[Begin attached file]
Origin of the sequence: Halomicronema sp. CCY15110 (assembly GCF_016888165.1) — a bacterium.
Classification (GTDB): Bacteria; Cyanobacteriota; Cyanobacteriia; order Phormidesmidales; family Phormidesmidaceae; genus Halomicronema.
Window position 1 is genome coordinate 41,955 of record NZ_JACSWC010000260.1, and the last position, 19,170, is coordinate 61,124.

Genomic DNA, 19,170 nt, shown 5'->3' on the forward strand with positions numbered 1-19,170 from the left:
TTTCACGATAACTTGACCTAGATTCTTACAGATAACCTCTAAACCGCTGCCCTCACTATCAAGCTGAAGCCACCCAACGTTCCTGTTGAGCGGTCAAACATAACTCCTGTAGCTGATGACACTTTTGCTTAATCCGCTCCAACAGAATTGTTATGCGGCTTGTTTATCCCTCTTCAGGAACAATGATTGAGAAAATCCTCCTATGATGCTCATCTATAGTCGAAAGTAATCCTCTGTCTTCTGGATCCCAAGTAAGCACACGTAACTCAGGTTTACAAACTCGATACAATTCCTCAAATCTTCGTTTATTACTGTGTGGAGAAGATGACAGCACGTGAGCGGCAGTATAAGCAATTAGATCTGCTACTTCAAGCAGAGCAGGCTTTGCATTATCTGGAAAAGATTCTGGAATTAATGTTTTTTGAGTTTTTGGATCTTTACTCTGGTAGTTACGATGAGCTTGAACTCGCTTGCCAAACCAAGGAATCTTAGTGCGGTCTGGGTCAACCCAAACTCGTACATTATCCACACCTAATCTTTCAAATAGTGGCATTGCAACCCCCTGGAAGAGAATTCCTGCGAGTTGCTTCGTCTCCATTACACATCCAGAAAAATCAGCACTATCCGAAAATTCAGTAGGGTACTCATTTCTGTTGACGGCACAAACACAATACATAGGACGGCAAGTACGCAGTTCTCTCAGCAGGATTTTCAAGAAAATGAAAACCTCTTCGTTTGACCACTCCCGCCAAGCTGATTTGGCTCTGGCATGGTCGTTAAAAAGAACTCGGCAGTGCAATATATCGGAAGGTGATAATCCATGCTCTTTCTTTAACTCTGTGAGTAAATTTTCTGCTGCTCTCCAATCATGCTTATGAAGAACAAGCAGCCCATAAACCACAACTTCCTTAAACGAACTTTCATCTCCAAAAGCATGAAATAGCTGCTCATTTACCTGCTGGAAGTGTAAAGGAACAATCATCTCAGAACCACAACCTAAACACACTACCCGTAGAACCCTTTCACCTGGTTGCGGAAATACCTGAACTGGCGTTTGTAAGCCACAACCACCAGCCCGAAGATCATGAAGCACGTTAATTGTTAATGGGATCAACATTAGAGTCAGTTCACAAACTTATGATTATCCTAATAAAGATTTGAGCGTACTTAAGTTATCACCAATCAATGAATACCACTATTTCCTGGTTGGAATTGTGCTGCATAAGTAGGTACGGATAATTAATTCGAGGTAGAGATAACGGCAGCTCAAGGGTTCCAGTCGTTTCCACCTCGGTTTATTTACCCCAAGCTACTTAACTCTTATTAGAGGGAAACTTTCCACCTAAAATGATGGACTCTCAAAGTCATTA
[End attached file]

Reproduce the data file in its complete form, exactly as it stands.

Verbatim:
Origin of the sequence: Halomicronema sp. CCY15110 (assembly GCF_016888165.1) — a bacterium.
Classification (GTDB): Bacteria; Cyanobacteriota; Cyanobacteriia; order Phormidesmidales; family Phormidesmidaceae; genus Halomicronema.
Window position 1 is genome coordinate 41,955 of record NZ_JACSWC010000260.1, and the last position, 19,170, is coordinate 61,124.

Genomic DNA, 19,170 nt, shown 5'->3' on the forward strand with positions numbered 1-19,170 from the left:
TTTCACGATAACTTGACCTAGATTCTTACAGATAACCTCTAAACCGCTGCCCTCACTATCAAGCTGAAGCCACCCAACGTTCCTGTTGAGCGGTCAAACATAACTCCTGTAGCTGATGACACTTTTGCTTAATCCGCTCCAACAGAATTGTTATGCGGCTTGTTTATCCCTCTTCAGGAACAATGATTGAGAAAATCCTCCTATGATGCTCATCTATAGTCGAAAGTAATCCTCTGTCTTCTGGATCCCAAGTAAGCACACGTAACTCAGGTTTACAAACTCGATACAATTCCTCAAATCTTCGTTTATTACTGTGTGGAGAAGATGACAGCACGTGAGCGGCAGTATAAGCAATTAGATCTGCTACTTCAAGCAGAGCAGGCTTTGCATTATCTGGAAAAGATTCTGGAATTAATGTTTTTTGAGTTTTTGGATCTTTACTCTGGTAGTTACGATGAGCTTGAACTCGCTTGCCAAACCAAGGAATCTTAGTGCGGTCTGGGTCAACCCAAACTCGTACATTATCCACACCTAATCTTTCAAATAGTGGCATTGCAACCCCCTGGAAGAGAATTCCTGCGAGTTGCTTCGTCTCCATTACACATCCAGAAAAATCAGCACTATCCGAAAATTCAGTAGGGTACTCATTTCTGTTGACGGCACAAACACAATACATAGGACGGCAAGTACGCAGTTCTCTCAGCAGGATTTTCAAGAAAATGAAAACCTCTTCGTTTGACCACTCCCGCCAAGCTGATTTGGCTCTGGCATGGTCGTTAAAAAGAACTCGGCAGTGCAATATATCGGAAGGTGATAATCCATGCTCTTTCTTTAACTCTGTGAGTAAATTTTCTGCTGCTCTCCAATCATGCTTATGAAGAACAAGCAGCCCATAAACCACAACTTCCTTAAACGAACTTTCATCTCCAAAAGCATGAAATAGCTGCTCATTTACCTGCTGGAAGTGTAAAGGAACAATCATCTCAGAACCACAACCTAAACACACTACCCGTAGAACCCTTTCACCTGGTTGCGGAAATACCTGAACTGGCGTTTGTAAGCCACAACCACCAGCCCGAAGATCATGAAGCACGTTAATTGTTAATGGGATCAACATTAGAGTCAGTTCACAAACTTATGATTATCCTAATAAAGATTTGAGCGTACTTAAGTTATCACCAATCAATGAATACCACTATTTCCTGGTTGGAATTGTGCTGCATAAGTAGGTACGGATAATTAATTCGAGGTAGAGATAACGGCAGCTCAAGGGTTCCAGTCGTTTCCACCTCGGTTTATTTACCCCAAGCTACTTAACTCTTATTAGAGGGAAACTTTCCACCTAAAATGATGGACTCTCAAAGTCATTA